There are numerous theorists and clinicians who are known for their work using paradox. They include: Alfred Adler, Victor Frankl, and more recently Jay Haley, Salvador Minuchin, and Milton Erickson. Alfred Adler (1956) was one of the first theorists to document his work using paradoxical interventions dating back to 1923. Adler’s work is noted for avoiding power struggles with patients. His strategy was to shift the patient’s uncooperative behavior into one of cooperation. Adler advocated that the clinician should never fight or struggle with the client, but rather “join with the resistance”. As a result, his methods focused on “attaching” or “joining” as a way of enhancing the therapeutic alliance. Victor Frankl (1965, 1978) is also credited as an early pioneer. He recognized the importance of humor as part of the paradoxical process. He is known for the development of logotherapy, whose goal was to help the client accept personal responsibility. Although Frankl did not treat sex abusers, he felt that the depth of the paradoxical process had the potential to impact a broad range of disorders and conditions.

As stated, the underlying dynamic of all paradoxical interventions is to strengthen the therapeutic alliance. This is done through treatment that avoids power struggles and focuses exclusively on joining. The following are ten interventions that enhance the process of “joining”:

1. Prescribing the client to engage in symptomatic behavior;

2. Predicting previous cycles of behavior;

3. Permission to continue symptomatic behavior;

4. Positive reframing; explaining to client the benefits of a given symptom.

5. Overstated agreement with the client’s reasoning and thinking;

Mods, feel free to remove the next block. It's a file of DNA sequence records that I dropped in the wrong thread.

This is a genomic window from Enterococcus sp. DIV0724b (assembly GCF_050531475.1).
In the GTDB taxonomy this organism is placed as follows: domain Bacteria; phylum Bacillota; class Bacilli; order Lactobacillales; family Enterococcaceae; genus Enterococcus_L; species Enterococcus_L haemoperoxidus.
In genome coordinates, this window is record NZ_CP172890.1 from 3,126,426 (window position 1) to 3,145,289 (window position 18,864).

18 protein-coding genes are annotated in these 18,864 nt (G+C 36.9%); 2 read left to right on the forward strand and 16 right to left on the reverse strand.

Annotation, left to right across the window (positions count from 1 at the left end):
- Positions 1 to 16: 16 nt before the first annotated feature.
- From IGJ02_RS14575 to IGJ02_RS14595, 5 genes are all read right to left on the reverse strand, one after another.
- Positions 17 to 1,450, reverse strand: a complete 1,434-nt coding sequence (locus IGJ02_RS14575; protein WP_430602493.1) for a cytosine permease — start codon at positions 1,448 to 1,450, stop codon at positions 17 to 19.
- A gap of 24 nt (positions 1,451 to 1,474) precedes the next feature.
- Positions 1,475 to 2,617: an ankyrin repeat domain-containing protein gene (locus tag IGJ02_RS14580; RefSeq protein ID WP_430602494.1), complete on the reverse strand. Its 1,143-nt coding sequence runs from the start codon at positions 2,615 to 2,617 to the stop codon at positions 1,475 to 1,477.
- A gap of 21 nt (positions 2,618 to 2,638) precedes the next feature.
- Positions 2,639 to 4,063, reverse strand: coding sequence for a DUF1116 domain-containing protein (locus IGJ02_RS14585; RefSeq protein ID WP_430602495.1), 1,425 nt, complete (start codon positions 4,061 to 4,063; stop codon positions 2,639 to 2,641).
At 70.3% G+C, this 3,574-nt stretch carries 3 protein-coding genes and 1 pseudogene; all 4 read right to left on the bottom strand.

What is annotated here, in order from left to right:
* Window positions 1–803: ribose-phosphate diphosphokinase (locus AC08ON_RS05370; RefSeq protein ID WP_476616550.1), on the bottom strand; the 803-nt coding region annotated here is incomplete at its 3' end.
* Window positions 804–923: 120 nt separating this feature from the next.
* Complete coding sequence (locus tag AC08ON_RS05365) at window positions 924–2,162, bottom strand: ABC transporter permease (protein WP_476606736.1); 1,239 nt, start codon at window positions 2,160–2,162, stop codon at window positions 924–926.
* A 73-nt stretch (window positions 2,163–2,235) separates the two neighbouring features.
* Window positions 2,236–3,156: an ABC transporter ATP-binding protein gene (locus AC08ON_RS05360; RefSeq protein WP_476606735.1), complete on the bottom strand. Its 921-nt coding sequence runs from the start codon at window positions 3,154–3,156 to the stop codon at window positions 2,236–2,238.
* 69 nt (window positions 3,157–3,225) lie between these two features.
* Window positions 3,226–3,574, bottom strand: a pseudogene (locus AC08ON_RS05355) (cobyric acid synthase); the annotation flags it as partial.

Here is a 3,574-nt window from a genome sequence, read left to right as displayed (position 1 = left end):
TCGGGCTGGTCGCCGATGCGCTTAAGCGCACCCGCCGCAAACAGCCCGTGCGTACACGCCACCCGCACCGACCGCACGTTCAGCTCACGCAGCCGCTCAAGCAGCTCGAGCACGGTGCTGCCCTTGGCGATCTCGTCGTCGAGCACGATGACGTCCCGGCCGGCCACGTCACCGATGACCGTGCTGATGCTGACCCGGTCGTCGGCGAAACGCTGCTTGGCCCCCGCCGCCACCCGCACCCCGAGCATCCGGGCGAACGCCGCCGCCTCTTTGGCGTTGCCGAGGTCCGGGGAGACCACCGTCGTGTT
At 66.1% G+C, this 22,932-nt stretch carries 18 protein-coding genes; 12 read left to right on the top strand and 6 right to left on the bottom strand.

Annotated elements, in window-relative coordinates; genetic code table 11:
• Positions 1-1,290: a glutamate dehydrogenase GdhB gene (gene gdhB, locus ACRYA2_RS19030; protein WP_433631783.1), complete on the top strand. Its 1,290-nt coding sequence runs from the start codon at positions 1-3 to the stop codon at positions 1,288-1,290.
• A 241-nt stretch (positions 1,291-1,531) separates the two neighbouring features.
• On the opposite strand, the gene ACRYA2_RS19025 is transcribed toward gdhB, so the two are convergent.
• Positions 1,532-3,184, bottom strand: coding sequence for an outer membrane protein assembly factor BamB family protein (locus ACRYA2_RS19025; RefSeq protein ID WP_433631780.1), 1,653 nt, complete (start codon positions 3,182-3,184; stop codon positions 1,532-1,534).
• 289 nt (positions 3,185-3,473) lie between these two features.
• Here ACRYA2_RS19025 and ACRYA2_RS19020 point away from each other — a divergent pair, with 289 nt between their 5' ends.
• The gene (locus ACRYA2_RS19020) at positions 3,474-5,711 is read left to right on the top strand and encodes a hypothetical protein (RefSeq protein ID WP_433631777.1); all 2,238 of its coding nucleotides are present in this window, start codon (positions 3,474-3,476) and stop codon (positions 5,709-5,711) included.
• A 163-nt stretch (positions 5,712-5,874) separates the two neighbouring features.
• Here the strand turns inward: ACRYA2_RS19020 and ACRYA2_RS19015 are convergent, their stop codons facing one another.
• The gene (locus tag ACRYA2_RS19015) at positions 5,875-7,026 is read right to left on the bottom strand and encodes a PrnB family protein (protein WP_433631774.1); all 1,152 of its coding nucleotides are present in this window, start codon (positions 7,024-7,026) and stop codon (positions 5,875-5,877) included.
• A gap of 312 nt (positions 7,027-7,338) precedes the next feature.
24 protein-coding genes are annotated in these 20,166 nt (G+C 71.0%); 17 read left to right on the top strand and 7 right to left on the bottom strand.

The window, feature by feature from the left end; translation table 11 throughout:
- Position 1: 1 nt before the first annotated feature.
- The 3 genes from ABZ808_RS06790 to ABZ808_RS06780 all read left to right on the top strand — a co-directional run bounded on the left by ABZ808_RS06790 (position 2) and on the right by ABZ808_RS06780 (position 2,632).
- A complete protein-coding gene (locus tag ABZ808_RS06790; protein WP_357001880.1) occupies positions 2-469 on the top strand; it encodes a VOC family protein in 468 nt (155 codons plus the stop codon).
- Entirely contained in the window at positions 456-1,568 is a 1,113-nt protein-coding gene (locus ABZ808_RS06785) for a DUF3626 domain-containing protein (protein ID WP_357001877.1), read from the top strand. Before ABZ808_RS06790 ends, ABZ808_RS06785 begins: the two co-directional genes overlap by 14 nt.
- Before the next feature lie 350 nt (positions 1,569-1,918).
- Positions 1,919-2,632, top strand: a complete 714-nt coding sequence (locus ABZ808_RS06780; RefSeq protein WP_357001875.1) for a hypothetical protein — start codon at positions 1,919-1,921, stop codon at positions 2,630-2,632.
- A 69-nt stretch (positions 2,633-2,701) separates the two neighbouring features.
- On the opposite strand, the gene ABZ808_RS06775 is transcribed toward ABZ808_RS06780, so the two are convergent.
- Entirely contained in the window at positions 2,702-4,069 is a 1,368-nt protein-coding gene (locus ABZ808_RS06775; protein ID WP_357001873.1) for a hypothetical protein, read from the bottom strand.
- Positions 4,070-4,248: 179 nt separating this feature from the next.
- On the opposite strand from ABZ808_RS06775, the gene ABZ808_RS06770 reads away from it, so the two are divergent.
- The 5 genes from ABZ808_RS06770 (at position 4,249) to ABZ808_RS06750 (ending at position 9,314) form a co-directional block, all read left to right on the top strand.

6. Encouraging the exaggeration of symptoms;

7. Encouraging client to improve or practice his symptomatic behavior;

8. Scheduling client symptoms, (when, where, how, and with whom);

9. Clinician mirrors back or ‘takes-on’ client symptoms;

10. Interactive role-playing to enhance and perpetuate symptomatic behavior.

From a clinical perspective, Arnold Beisser (1970) discusses the intent of the clinician who promotes paradox, and how it differs from traditional approaches. While usually the clinician takes an active role in guiding the client toward positive change, paradoxical interventions do not reward, convince, or offer insight. Here the role of the clinician is to simply help the client accept himself in the “here and now”. As such, the role of the clinician is not to work toward change, but rather identify the specific details of habitual and repetitive behavior that perpetuate the status quo. The paradox, of course, is that the more the clinician “joins” the client in defining and perpetuating his “stuck” behavior, the more quickly the client takes responsibility to disengage from that behavior. Also, because the method specifically seeks to “avoid power struggles”, when done properly, such interventions are effortless for the clinician.



In treating the involuntary offender we cannot rely on his cooperation and ‘good will’. The motivation of the involuntary offender is invested in keeping the clinician and treatment at a distance. Within this agenda, he is often under the impression that he is making a ‘personal’ choice to protect his status-quo equilibrium and comfort zone. Effective treatment depends on the clinician’s ability to bypass the resistance. In so doing, treatment needs to alter the offender’s experience and perception that his comfort zone is comfortable. It is through the process of joining that the offender unexpectedly experiences his status-quo equilibrium disrupted. The following is a case example of working with an aggressive youth with sexualized ideation:

Bert is a 12 year old boy who was admitted for residential treatment in late January 2007. The record indicates that he was living with his grandmother. Bert had a history of cutting school and excessive fighting. Little could be substantiated about his sexual background or whether he had been abused sexually; however, Bert’s ideation was clearly sexualized and was boastful about his sexual prowess. He was referred for problem sexual behavior (PSB) therapy after submitting a “composition” to his teacher (Figure 4.6).